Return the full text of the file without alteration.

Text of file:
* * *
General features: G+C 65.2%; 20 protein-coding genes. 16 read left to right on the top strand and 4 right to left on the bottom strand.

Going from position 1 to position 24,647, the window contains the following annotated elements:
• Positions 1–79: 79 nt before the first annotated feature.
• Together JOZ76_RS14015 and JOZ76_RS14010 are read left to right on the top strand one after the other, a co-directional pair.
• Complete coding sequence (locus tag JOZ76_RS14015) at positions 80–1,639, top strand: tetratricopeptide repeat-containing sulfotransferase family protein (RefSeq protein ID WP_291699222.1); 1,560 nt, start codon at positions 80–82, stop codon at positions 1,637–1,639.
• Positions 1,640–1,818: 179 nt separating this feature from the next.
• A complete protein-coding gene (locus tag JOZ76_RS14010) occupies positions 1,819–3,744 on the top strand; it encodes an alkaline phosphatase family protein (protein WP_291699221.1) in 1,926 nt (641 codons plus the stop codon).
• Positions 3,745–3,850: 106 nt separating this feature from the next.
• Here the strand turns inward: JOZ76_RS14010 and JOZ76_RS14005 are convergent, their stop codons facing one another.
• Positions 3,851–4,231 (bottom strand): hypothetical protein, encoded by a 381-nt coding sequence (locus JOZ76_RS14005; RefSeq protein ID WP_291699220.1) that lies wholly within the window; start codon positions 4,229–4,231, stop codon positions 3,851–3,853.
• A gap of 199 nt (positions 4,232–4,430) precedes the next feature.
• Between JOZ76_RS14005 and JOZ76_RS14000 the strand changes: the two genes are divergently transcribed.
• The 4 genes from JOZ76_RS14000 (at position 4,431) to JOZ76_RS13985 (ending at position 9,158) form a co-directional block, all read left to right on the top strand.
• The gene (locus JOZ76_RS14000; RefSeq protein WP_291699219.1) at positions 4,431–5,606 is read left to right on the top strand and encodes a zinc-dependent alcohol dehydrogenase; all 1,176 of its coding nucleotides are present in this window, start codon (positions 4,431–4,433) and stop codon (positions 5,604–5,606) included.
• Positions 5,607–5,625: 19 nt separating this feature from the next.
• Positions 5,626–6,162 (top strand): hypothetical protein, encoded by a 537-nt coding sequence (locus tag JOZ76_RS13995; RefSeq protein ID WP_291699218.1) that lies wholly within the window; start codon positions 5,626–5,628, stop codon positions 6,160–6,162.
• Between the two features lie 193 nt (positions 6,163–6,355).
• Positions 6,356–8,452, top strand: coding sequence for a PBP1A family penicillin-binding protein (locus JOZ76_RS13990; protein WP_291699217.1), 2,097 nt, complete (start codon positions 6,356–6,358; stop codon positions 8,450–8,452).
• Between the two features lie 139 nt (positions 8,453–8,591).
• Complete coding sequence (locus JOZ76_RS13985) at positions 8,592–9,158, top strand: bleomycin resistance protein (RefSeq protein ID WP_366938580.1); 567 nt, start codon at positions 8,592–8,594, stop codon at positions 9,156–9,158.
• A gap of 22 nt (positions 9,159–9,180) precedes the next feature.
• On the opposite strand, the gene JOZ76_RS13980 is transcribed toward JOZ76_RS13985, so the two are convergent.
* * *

General features: G+C 65.2%; 20 protein-coding genes. 16 read left to right on the top strand and 4 right to left on the bottom strand.

Going from position 1 to position 24,647, the window contains the following annotated elements:
• Positions 1–79: 79 nt before the first annotated feature.
• Together JOZ76_RS14015 and JOZ76_RS14010 are read left to right on the top strand one after the other, a co-directional pair.
• Complete coding sequence (locus tag JOZ76_RS14015) at positions 80–1,639, top strand: tetratricopeptide repeat-containing sulfotransferase family protein (RefSeq protein ID WP_291699222.1); 1,560 nt, start codon at positions 80–82, stop codon at positions 1,637–1,639.
• Positions 1,640–1,818: 179 nt separating this feature from the next.
• A complete protein-coding gene (locus tag JOZ76_RS14010) occupies positions 1,819–3,744 on the top strand; it encodes an alkaline phosphatase family protein (protein WP_291699221.1) in 1,926 nt (641 codons plus the stop codon).
• Positions 3,745–3,850: 106 nt separating this feature from the next.
• Here the strand turns inward: JOZ76_RS14010 and JOZ76_RS14005 are convergent, their stop codons facing one another.
• Positions 3,851–4,231 (bottom strand): hypothetical protein, encoded by a 381-nt coding sequence (locus JOZ76_RS14005; RefSeq protein ID WP_291699220.1) that lies wholly within the window; start codon positions 4,229–4,231, stop codon positions 3,851–3,853.
• A gap of 199 nt (positions 4,232–4,430) precedes the next feature.
• Between JOZ76_RS14005 and JOZ76_RS14000 the strand changes: the two genes are divergently transcribed.
• The 4 genes from JOZ76_RS14000 (at position 4,431) to JOZ76_RS13985 (ending at position 9,158) form a co-directional block, all read left to right on the top strand.
• The gene (locus JOZ76_RS14000; RefSeq protein WP_291699219.1) at positions 4,431–5,606 is read left to right on the top strand and encodes a zinc-dependent alcohol dehydrogenase; all 1,176 of its coding nucleotides are present in this window, start codon (positions 4,431–4,433) and stop codon (positions 5,604–5,606) included.
• Positions 5,607–5,625: 19 nt separating this feature from the next.
• Positions 5,626–6,162 (top strand): hypothetical protein, encoded by a 537-nt coding sequence (locus tag JOZ76_RS13995; RefSeq protein ID WP_291699218.1) that lies wholly within the window; start codon positions 5,626–5,628, stop codon positions 6,160–6,162.
• Between the two features lie 193 nt (positions 6,163–6,355).
• Positions 6,356–8,452, top strand: coding sequence for a PBP1A family penicillin-binding protein (locus JOZ76_RS13990; protein WP_291699217.1), 2,097 nt, complete (start codon positions 6,356–6,358; stop codon positions 8,450–8,452).
• Between the two features lie 139 nt (positions 8,453–8,591).
• Complete coding sequence (locus JOZ76_RS13985) at positions 8,592–9,158, top strand: bleomycin resistance protein (RefSeq protein ID WP_366938580.1); 567 nt, start codon at positions 8,592–8,594, stop codon at positions 9,156–9,158.
• A gap of 22 nt (positions 9,159–9,180) precedes the next feature.
• On the opposite strand, the gene JOZ76_RS13980 is transcribed toward JOZ76_RS13985, so the two are convergent.